8.0

Aquarius Review: "A Whiter Shade of Pale"

(Episode 1.06)

TV Reviews
Share Tweet Submit Pin
<i>Aquarius</i> Review: "A Whiter Shade of Pale"

When it comes to dramatic television, there’s drama, DRAMA, and melodrama. We all know melodrama. It’s soap operas. It’s kidnapped babies, 10-year-long comas, and brain transplants. It’s all those things and the over-the-top acting that comes with it. In primetime, we more frequently encounter DRAMA. This sits a bit more in realism. It’s realistic, but actions are bigger. It’s New York detectives chasing criminals through alleys. It’s characters unloading all of their emotional baggage and then walking away. It’s untrained officers charging into danger to prove themselves. It’s realistic, but it’s larger than our everyday lives. No hesitation, no idiosyncratic behavior, and certainly no mumbled speeches or morally less-than-righteous heroes.

What Aquarius seems to be aiming towards is much closer to drama. Cinematic drama where production teams take time to create specific and unique patterns of behavior. Where realism takes a greater hold. There are a few key examples of this in last night’s episode. It’s big things like not letting Charmain go off on her own to confront the girlfriend-beating football star. Which, come on Charmain, you are so much smarter than this, but in a standard crime drama that’s exactly what she’d do. Here we get a scene between her and Hodiak that boils down pretty realistically to what would happened if she tried to use herself as bait in a real world situation. I’m sure a few would argue that this downplays the action of the scene or makes it somehow inert. I’d counter by saying that it gets us to the same point sooner. Consider this; if Charmain goes through with her plan, gets caught, and dies or is fired, what do we learn? That these cops are stuck in a moral grey zone where they mostly fight battles no one can truly win? Instead we get a conversation between her and Hodiak where this idea is simply stated. Rather than going through the cliché dramatic arc, Aquarius boils it down to a conversation. Same message, but quite a bit more succinct.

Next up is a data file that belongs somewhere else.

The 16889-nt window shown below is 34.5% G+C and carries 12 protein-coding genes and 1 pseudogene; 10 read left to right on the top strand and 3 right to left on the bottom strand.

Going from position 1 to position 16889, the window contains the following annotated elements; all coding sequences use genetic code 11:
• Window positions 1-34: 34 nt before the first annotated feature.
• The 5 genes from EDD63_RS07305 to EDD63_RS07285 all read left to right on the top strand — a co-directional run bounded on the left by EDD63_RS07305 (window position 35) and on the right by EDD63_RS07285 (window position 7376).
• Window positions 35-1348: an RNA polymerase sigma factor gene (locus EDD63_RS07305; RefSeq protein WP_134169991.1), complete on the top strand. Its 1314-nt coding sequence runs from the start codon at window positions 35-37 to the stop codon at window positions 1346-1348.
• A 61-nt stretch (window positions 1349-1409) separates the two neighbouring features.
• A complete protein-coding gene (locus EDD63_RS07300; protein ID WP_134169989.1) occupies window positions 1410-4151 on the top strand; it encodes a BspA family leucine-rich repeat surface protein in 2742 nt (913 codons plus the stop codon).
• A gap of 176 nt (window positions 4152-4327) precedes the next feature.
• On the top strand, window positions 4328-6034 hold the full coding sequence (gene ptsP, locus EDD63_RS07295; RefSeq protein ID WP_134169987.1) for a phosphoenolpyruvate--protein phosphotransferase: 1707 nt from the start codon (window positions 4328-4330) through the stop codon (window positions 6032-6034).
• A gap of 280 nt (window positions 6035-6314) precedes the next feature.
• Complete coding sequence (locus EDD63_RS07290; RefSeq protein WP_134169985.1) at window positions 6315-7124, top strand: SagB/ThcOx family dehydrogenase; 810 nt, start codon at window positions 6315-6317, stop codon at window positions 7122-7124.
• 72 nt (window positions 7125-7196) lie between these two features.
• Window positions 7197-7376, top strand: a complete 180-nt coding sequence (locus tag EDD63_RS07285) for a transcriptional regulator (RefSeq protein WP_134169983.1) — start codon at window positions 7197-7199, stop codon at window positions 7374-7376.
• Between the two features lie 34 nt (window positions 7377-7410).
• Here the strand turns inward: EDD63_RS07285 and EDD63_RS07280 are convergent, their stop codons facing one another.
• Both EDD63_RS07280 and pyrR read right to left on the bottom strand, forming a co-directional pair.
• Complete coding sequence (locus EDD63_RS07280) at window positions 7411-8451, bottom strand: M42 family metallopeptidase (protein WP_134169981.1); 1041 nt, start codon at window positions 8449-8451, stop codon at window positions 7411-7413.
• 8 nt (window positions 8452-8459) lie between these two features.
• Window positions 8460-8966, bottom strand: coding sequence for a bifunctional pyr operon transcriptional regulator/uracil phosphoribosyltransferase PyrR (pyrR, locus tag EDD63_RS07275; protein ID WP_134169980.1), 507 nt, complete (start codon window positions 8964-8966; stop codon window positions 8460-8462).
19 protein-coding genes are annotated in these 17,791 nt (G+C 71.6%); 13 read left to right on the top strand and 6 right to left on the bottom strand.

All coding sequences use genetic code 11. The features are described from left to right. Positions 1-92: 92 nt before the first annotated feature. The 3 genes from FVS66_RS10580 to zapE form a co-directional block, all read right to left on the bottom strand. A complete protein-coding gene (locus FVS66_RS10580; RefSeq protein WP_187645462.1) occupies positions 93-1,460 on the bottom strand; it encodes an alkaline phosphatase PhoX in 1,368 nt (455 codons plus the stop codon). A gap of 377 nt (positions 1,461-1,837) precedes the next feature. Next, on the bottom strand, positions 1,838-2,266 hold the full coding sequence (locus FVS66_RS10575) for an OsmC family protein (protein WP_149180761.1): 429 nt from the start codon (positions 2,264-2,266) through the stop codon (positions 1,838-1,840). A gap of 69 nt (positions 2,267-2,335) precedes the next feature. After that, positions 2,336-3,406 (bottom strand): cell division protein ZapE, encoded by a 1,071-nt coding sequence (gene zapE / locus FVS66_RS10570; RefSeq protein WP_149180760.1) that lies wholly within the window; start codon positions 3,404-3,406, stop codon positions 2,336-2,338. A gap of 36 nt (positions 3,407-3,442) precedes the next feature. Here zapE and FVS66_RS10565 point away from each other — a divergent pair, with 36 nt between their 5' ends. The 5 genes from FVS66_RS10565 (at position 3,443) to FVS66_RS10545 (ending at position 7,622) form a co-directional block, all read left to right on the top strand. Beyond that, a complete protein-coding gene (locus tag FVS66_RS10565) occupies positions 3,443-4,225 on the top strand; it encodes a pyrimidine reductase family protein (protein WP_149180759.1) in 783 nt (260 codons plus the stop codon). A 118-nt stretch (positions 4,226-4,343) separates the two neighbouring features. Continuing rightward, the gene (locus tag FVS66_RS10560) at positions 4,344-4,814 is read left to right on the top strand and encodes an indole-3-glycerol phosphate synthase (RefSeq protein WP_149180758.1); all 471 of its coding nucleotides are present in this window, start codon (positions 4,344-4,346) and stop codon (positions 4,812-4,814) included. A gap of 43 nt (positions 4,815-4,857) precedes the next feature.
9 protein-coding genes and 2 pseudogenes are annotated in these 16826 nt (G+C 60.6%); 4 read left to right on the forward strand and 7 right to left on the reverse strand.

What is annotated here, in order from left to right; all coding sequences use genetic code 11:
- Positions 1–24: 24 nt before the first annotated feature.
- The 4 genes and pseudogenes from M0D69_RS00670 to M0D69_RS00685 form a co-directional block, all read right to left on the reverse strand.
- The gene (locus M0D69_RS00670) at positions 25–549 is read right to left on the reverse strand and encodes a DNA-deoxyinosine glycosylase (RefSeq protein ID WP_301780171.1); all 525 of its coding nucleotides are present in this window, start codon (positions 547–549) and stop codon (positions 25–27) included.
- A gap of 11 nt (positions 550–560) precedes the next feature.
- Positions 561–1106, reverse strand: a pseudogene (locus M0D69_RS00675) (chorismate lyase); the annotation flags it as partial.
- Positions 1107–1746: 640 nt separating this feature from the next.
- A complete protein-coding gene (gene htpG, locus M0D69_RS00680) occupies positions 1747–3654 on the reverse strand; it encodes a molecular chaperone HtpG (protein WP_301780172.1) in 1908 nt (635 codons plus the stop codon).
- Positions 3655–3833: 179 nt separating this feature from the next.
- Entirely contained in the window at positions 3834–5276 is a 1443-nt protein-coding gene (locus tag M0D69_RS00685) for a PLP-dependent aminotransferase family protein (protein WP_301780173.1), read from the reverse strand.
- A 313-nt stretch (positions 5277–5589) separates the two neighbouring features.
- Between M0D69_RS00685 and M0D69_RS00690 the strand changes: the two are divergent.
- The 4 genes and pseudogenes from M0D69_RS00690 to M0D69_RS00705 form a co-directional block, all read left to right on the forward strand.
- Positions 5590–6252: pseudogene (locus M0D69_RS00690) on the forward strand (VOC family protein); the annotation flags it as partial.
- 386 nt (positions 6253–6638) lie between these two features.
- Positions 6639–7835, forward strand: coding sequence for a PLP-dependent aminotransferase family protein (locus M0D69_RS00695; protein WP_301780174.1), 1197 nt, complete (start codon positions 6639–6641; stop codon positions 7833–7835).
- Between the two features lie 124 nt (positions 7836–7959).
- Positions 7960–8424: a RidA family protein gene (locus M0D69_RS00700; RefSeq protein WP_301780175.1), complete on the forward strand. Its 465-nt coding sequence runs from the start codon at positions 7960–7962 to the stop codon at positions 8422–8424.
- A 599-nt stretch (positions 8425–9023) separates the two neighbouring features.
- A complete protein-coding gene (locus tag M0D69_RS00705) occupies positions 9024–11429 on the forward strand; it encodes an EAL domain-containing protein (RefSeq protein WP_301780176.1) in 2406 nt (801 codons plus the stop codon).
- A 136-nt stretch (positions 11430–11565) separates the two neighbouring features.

If any specific character embodies this “heroes who can’t win” message, it must be Hodiak who carries a kind of Italian neo-realism tarnish with him throughout our story. Just like the heroes of that classic film movement, Hodiak has no illusions about being noble. He’s very aware of his failings: racist, bully, divorcee, drunk. He’s aware of these failings, but rather than wallow in self pity he uses his failings to defend those he judges to be more noble, more worthy of the “better life” denied him.

Beyond this commitment to a more realistic form of conflict resolution and morally ambiguous heroes, we can also see the neo-realism influence in tonight’s two major plot lines. Both the racial tension building in Shafe’s neighborhood and Charmain’s quest to bring an abusive boyfriend to justice reflect true concerns of the time. These aren’t high stakes DRAMA of germ warfare or complicated government conspiracies. Much like The Bicycle Thieves or Rome: Open City, these stories only touch those who live in their immediate vicinity. They are the problems and concerns of everyday people, just trying to do their job or raise their family. It’s refreshing to see plots brought down to such a relatable level, especially since these are issues we know still exist today.

This is not to say that Aquarius is completely free of DRAMA or melodrama. You only need to watch tonight’s opening sequence where the promise of sex with a complete stranger on the back of a truck works as fair trade for merchandise theft to know that there’s still a certain willing suspension of disbelief here. Still, it’s interesting to watch actors, writers, and directors create something with this much character specificity. It may not be the future of television, but I think there’s certainly room for us to see a great deal more of these “real” people living “real” lives and by that measure the choices we might make ourselves on television screens.


Katherine Siegel is a Chicago-based freelance writer and director and a regular contributor to Paste. You can find out more by checking out her website, or follow her on Twitter.